Forgive me, God, I’m depressed.

ImageI hate it. I really do. I am a positive and hopeful person most of the time, but then like a thief in the night it sneaks up on me, stealing whatever positive thoughts and hopeful expectations my heart had settled on but not fully embraced.

 I feel guilty. How could one so loved and so forgiven and so obviously favored feel so down? I can so easily speak to another about the Truths of God to help pull them out of their pits of self-abasement, but when I am lapping from the pool of self-pity, I simply forget there is Living Water dammed up inside. Do I forget? Or do I choose not to drink thinking in some twisted way this is my punishment for past sins and aggressions?

 That’s when the lies begin to surface and hover around my heart like a million bees stinging the vulnerable places. Every angry word spoken to me, every accusation made, every failure and misunderstanding find their voice and threaten to undo every Truth I have hidden there. It becomes too much, too loud, and I start to shut down, undone by the venom, needing an antidote but feeling too unworthy to drink from His cup.

 And in those moments, I am so homesick for His compassion and mercy I am literally ill. What is wrong with me? I tell myself, “You better pull yourself together! There are people depending on you! If you become so depressed and overwhelmed and you know the Truth and study it daily, what hope does that offer others that don’t have that foundation?” And I curl up, letting my Saviour cover me with His love and strengthen my frame while I weep over my failures yet again.

“The Lord has compassion on us for He remembers that we are but dust.” (Psalm 103:14-15)

I don’t have to look far to find other ancestors in the faith that had the same struggle. The Psalms read like the diary of a manic depressive; David was no stranger to depression. He went from the heights of favor and provision and praise to the depths of despair and anxiety and fearing for his life. And yet, he was still regarded as “A man after God’s own heart.” I once heard that wasn’t because he always said the right thing before God but that he spoke all that was on his heart – whether it was highest praise or confession of unthinkable sin. Nothing was hidden from God. In that, I suppose I am not so different from King David.

Those around me get frustrated with my emotions. My tears, not hidden, make others uncomfortable. The usual gleam in my eye is replaced with a glassy stare and those closest to me recognize it. “As Jesus is so are you. Jesus is not depressed, and neither are you.” I understand the meaning behind that, but the logic is unsound. No. Jesus is not depressed. Not now. But He had moments of such raw and overwhelming emotion that He was undone. Granted, I’m not in the Garden of Gethsemane about to take on the fullness of God’s wrath for the salvation of the world, but there are moments when ministry takes me to my knees and I cannot bear up under the weight any longer.

“Cast your cares upon Him for He cares for you.” (1 Peter 5:7)

 And how do you do that exactly? The word for “cast” there is literally “throw, as if casting a net, far and wide,” and far too often I merely hand my cares over like I’m afraid they will be dismissed or worse, rejected. You see how the thoughts then are cyclical?

 But in those desperate moments, very much like the one that I am in today, this verse becomes my beckoning:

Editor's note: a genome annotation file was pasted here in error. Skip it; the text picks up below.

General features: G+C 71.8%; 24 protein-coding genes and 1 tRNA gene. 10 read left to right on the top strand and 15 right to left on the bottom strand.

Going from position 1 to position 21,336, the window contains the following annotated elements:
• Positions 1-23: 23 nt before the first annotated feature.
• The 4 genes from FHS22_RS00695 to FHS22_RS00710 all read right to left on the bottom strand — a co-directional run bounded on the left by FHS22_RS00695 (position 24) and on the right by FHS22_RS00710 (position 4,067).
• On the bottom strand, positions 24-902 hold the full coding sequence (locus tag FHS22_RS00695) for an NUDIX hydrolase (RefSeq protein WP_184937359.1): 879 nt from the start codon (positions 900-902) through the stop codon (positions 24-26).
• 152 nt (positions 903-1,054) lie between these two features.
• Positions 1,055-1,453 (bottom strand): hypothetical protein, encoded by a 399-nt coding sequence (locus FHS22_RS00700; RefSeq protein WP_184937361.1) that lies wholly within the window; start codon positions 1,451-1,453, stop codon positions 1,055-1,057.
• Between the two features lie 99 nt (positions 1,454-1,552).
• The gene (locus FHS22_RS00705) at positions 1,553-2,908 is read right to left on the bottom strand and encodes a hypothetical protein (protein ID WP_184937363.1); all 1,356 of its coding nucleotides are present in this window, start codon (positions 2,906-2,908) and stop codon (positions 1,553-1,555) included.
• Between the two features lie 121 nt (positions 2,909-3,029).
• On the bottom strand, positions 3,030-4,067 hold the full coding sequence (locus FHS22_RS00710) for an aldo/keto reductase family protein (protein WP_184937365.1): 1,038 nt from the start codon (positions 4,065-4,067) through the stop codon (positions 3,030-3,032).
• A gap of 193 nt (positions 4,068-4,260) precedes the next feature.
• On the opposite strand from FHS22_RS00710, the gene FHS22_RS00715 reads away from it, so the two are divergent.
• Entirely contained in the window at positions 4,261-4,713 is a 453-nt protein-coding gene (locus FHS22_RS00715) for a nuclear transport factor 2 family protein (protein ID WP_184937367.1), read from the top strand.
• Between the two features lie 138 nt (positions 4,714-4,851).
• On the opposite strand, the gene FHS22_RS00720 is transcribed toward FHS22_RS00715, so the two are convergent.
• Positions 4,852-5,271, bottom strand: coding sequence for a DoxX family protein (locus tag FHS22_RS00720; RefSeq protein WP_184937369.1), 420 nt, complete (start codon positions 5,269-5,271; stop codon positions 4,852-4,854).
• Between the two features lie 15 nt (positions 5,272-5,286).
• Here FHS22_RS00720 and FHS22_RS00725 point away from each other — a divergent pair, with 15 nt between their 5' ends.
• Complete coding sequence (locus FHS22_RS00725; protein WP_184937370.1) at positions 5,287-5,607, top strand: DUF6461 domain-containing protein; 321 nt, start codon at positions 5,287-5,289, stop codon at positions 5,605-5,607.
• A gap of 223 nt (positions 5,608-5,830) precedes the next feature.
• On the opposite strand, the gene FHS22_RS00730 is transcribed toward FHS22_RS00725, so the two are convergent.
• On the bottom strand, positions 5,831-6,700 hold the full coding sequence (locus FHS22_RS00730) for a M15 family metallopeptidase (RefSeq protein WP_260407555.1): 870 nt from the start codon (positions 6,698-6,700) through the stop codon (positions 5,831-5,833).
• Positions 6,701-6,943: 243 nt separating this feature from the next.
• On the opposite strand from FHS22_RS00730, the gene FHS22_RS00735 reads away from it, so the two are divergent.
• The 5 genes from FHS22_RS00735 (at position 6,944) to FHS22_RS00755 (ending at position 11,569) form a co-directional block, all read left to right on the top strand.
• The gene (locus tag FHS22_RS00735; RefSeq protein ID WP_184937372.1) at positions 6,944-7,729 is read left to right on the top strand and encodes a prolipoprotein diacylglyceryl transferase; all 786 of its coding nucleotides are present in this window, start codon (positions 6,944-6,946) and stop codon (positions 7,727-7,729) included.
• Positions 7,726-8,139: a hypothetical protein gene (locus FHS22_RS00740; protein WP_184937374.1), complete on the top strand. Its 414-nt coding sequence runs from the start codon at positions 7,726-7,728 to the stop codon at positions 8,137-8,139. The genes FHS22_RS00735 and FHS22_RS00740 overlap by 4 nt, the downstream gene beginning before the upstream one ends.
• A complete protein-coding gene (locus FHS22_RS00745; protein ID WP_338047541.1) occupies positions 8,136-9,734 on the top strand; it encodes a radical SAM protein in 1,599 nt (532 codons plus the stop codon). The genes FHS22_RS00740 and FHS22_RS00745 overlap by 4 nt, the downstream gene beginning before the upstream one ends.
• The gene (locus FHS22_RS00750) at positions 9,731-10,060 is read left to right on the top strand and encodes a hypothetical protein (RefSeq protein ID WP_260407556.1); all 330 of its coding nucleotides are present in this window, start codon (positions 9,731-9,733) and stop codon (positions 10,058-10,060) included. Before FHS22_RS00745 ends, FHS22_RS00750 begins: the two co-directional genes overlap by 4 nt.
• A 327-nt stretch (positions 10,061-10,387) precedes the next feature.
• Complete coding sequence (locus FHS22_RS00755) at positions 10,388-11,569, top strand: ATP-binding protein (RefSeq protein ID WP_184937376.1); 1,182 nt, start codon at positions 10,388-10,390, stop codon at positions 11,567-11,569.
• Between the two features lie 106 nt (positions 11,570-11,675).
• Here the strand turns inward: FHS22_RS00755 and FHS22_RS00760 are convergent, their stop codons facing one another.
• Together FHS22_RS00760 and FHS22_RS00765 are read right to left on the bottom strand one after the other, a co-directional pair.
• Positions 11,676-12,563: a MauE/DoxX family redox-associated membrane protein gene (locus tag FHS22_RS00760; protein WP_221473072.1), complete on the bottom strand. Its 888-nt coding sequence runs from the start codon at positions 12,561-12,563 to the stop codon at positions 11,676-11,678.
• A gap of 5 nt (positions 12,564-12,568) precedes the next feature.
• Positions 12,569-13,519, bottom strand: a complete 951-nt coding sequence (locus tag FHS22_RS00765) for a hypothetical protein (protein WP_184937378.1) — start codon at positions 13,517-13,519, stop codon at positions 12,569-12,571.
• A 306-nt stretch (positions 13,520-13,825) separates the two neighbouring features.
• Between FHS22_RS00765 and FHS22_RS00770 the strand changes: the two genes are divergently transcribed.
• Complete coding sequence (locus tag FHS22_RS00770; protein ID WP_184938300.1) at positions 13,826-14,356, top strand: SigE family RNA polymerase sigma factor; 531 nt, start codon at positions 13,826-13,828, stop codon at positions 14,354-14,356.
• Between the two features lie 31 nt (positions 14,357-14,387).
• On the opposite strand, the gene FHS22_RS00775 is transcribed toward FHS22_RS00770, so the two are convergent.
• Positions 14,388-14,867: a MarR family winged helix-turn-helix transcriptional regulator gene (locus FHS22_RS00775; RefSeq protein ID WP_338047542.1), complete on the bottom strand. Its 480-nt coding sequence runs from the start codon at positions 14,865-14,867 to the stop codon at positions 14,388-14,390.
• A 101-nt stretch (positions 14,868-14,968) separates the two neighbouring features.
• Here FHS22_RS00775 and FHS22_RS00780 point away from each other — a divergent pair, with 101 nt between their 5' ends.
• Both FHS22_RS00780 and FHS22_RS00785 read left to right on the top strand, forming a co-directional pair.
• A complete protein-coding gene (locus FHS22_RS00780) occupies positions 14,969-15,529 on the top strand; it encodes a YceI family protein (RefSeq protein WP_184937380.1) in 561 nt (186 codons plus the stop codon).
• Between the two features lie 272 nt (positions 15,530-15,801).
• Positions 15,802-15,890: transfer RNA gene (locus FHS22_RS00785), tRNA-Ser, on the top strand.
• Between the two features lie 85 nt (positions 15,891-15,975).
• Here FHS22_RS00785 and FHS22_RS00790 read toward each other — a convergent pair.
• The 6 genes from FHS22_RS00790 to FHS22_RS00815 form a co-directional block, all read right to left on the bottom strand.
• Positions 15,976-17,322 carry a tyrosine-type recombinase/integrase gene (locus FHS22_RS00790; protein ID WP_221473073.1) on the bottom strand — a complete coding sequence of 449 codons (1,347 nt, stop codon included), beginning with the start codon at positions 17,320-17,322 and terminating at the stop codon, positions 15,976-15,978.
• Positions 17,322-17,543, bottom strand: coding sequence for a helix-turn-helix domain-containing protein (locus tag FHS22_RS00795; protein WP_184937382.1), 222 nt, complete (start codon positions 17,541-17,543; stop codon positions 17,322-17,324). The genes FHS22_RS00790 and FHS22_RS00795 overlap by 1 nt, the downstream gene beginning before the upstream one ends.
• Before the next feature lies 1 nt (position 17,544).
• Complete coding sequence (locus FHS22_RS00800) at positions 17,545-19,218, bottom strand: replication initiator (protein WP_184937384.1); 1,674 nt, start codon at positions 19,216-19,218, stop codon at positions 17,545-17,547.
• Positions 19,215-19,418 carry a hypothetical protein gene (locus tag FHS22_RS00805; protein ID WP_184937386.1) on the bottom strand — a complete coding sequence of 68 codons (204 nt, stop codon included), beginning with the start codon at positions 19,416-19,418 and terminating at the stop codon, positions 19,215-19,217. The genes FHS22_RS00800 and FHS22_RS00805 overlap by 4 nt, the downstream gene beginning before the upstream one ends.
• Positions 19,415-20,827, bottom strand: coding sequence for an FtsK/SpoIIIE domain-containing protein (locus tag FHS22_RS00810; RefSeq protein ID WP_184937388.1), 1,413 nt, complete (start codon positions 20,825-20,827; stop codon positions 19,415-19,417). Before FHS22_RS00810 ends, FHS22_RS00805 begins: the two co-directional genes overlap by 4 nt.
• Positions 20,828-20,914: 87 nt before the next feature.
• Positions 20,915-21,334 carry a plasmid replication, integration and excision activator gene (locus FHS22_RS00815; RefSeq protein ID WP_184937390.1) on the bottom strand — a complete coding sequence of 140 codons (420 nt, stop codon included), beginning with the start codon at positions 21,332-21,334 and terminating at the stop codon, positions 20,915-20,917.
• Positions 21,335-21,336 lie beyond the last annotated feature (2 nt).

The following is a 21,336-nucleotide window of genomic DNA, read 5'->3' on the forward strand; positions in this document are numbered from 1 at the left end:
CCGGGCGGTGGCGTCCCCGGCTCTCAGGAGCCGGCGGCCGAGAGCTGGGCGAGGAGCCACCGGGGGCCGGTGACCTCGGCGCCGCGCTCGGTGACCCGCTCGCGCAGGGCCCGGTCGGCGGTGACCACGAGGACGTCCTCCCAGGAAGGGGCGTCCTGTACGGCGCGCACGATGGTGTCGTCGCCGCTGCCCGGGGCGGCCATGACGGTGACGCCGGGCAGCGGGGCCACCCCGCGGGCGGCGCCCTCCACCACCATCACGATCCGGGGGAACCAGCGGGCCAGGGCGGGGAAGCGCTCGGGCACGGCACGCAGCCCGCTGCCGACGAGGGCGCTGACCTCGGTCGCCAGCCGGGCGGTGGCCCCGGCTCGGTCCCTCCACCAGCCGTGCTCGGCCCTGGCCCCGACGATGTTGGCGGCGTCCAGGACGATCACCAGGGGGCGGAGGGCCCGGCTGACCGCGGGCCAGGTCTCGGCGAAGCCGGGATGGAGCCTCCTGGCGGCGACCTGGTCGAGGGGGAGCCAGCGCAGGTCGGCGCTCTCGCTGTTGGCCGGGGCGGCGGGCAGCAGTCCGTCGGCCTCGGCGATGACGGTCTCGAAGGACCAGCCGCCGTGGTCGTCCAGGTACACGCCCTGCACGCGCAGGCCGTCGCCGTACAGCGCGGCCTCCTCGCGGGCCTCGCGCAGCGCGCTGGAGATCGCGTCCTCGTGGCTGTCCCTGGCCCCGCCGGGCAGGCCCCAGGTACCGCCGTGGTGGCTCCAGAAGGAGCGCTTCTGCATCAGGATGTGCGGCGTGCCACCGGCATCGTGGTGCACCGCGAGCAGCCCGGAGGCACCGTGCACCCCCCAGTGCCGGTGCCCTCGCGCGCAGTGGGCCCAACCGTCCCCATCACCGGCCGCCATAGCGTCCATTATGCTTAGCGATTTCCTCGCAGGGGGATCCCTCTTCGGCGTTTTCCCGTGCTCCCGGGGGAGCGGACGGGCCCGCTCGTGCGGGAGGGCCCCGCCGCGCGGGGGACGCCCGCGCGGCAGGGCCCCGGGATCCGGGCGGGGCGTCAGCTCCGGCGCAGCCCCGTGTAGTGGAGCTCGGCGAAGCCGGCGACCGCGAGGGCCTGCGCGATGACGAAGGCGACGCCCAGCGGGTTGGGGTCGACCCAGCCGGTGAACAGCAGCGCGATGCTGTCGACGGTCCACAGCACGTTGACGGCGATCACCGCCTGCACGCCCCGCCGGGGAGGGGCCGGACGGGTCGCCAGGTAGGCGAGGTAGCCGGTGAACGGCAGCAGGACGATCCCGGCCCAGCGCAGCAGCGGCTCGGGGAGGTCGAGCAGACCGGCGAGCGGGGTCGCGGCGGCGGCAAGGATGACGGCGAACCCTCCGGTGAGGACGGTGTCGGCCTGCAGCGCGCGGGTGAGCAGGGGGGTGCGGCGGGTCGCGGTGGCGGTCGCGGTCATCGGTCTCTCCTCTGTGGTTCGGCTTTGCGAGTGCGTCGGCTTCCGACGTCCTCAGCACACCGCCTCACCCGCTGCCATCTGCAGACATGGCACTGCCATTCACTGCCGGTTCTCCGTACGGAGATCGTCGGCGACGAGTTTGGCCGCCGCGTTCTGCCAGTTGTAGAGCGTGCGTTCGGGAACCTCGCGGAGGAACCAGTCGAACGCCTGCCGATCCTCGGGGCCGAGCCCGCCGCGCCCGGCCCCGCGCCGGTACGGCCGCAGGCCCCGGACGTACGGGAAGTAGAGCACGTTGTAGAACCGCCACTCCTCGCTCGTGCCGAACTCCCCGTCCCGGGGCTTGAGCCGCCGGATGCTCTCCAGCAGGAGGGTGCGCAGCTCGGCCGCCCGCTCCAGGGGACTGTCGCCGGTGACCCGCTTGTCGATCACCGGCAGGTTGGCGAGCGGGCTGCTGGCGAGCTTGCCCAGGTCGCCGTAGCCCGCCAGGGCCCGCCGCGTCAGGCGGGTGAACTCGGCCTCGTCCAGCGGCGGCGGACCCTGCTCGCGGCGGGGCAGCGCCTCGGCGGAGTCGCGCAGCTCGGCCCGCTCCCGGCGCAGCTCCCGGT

“So take a new grip with your tired hands and strengthen your weak knees. Mark out a straight path for your feet so that those who are weak and lame will not fall but become strong.” (Hebrews 12:12-13)

 With that declaration, my focus changes. The “self” cesspool that I was drowning in now is revealed for what it is, the destructive, defeat of an enemy that longs to see me stopped and silenced! And I declare with shaking voice, “You will not win!

 And this childlike warrior finds her weapon, takes her position, and resumes the fight. It is long and it is hard and sometimes I need a moment to run home and cry, to pull the covers over my head and beg for tomorrow to hurry faster, but my Daddy reminds me, “A failure is one that refuses to get back up. You, My child, are more than a conqueror!” Like my forefather David, I take aim at the giant before me, the impeding darkness of depression, knowing my God is greater than even my emotions.

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October Rain

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“The rain falls on the just and the unjust.”

 This is true.

 Only, when the rain falls on the unjust, we don’t feel it as much. It perhaps doesn’t look or feel like rain as much as karma. But, when the rain falls on the just, the delightful, beautiful souls that flavor life with salt and illuminate it with light… the clouds are heavy and the rain beats hard.

 October has been a grieving month for me for 12 years. I have missed and mourned one precious soul that inspired and motivated me to live intentionally and deeply the love of Christ. Her death marked a change in me. Her funeral served as a pep rally for the rest of my life. The void Aimee left demanded my fulfillment, and I would never be the same. Really. I remember leaving that memorial service, packed out with lives touched by her gentle and sometimes awkwardly large hands, knowing that the world had lost a powerful presence.

 I went home, picked my baby up out of her crib, and cradled her to my chest and cried. I had no answers. I felt just as fragile and dependent before God as the child I held. In some way I wanted to physically attend to her the way I needed Daddy God to spiritually attend to me. And as I rocked her, as I poured out my tears before a God that promised to capture each one, I watched the rain.

 There is no rain today, but the clouds are grey.

 Yesterday marked the death of another distinguished light, Sister Gussie.

 Cancer was her nemesis. Actually, that’s just the name for the battle of her final foe. To say that it overtook her is to declare her non-victorious, and I refuse to say that about my friend. Even as I close my eyes, I can hear her dear raspy voice – praying for me, encouraging me, speaking to my heart the lessons her older heart had learned so well.